Sage Wisdom From an Interesting Source

Last week, I was fortunate enough to attend the basketball game that saw Rutgers shock then number 10 in the country, Villanova.  I was invited to the game by Dallas Ouano who is a walk on at Villanova and trains with me in his off months from basketball.  It was really exciting to attend a high level Big East basketball game, especially one that ended like this game did (sorry Dallas). 

The first thing I noticed after I received oxygen and the burning sensation in my legs wore off from climbing to my seat in the rafters was how hard the players were working on the court.  I could seriously touch the roof of the RAC but was still able to hear the sneakers squeak on the basketball court below.  That is not by accident.   That is straight up hard work!  There is something to be learned from the sounds of the game of basketball and squeaking sneakers is definitely a sign of effort.  This effort was exuded by both teams and it was Rutgers who gave just a little bit more down the stretch to earn the victory.

After the game, I hung around to talk to Dallas about how things were going with college and basketball.  He came out noticeably disappointed and justifiably so.  We got to talking about things and I was telling him about my team and how we had lost six straight games at that point.  I asked him what coach Jay Wright had to say after a devastating loss like this.  His first response was quite simple;  that they needed to take it on the chin and get back to business the next day.  However, he further went on to explain that at that level, everyone is really good and the pace of play is extremely fast, and that ultimately, it is the team that plays the hardest for the longest wins.  Dallas places the responsility for such losses on his own shoulders as it is the scout team’s (which he is a part of) responsibility to prepare his teammates for each and every game.  Dallas told me that they work so hard to beat the first team every single practice and if they do not, they are not doing their job.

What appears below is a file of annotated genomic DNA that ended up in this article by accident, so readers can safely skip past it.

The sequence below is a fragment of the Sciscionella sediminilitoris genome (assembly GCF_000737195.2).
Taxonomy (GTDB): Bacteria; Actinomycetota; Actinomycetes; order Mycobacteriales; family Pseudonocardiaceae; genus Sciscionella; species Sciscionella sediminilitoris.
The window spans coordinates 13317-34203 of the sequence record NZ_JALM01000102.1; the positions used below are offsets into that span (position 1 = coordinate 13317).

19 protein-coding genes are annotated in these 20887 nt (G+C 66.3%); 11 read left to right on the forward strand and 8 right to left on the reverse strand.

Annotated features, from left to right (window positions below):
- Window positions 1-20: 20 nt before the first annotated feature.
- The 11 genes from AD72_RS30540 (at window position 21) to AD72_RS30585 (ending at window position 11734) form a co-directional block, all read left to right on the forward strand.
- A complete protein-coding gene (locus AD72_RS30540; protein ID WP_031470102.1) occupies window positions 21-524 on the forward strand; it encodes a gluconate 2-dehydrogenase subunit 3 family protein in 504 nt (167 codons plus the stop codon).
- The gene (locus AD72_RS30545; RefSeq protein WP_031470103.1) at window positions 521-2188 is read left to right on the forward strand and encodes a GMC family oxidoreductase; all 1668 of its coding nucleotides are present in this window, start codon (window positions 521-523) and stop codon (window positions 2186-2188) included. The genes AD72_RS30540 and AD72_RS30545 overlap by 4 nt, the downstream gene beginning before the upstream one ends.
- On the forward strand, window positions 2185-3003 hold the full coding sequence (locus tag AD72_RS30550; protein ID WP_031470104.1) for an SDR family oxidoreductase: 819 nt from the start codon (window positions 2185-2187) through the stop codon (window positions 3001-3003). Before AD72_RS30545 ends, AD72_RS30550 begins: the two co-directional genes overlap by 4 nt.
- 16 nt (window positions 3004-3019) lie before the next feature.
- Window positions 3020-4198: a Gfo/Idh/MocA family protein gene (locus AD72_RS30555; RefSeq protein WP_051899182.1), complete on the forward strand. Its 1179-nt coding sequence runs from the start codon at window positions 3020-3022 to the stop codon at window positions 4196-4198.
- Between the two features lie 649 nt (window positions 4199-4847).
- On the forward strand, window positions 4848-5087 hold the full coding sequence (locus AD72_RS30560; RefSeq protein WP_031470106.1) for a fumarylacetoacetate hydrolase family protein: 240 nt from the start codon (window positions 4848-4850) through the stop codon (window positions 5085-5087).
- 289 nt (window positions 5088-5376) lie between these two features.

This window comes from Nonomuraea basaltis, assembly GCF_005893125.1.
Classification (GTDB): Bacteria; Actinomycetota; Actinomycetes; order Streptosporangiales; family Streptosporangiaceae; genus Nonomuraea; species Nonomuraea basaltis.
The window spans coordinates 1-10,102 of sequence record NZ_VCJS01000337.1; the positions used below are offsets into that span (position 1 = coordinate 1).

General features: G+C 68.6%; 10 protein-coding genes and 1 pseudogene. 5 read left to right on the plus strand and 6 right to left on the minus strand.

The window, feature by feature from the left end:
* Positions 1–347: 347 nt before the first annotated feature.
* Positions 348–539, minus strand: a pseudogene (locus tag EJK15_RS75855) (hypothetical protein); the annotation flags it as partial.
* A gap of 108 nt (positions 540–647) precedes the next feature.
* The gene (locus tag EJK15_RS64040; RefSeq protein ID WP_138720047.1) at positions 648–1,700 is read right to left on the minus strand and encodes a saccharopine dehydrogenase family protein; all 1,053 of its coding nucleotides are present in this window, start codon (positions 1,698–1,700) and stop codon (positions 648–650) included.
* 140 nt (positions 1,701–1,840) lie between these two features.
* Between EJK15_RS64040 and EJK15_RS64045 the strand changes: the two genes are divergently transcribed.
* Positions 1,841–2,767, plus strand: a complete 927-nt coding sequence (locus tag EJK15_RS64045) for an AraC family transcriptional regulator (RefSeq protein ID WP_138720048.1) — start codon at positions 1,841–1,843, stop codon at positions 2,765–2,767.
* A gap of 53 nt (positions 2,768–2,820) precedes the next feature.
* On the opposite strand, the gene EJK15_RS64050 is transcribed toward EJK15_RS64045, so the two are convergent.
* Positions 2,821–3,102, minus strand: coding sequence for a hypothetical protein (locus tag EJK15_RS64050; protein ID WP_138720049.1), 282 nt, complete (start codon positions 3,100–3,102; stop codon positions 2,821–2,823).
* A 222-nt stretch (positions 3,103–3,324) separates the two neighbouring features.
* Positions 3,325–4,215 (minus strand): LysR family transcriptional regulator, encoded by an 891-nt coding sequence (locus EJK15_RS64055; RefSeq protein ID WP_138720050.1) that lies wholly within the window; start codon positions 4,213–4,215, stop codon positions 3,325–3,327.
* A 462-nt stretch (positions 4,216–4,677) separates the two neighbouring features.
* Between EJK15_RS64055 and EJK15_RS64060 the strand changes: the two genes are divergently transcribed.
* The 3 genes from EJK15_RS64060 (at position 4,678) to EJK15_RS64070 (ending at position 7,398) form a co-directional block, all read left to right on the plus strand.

I was so impressed with this advice that I relayed it to my own team.  This information is not something that is new to them, as we emphasize effort and execution daily.  However, the source from which it came is.  What I made clear to them was that Dallas has very little to gain from busting his tail day in and day out.  As a walk on, he will very rarely, if ever play.  This makes his perspective on hard work and effort very selfless and team oriented.  His selflessness was reiterated in the following text that he sent me after the game:  “Tell your guys that it doesn’t matter if you look bad. Some of them will stop playing ball after high school and some might have college on their minds, but in the end, guys on good teams get looks. You have to sacrifice your personal agenda for your team, and in the end it will help each guy reach his personal goals.”  As a long time coach and trainer, this says it all.  The concept of working hard for the name on the front of your jersey is not a new one, but it is sometimes forgotten when the going gets rough.  Dallas’ insights served as a reminder of this for my team with the hope that it will provide new life for my them going forward in the playoffs.

Let me know what you think on this topic in the comments section below or by weighing in on this discussion on my Elite Basketball Training Facebook Fan page.

See you on the court!

Rich Stoner

Elite Basketball Training, LLC

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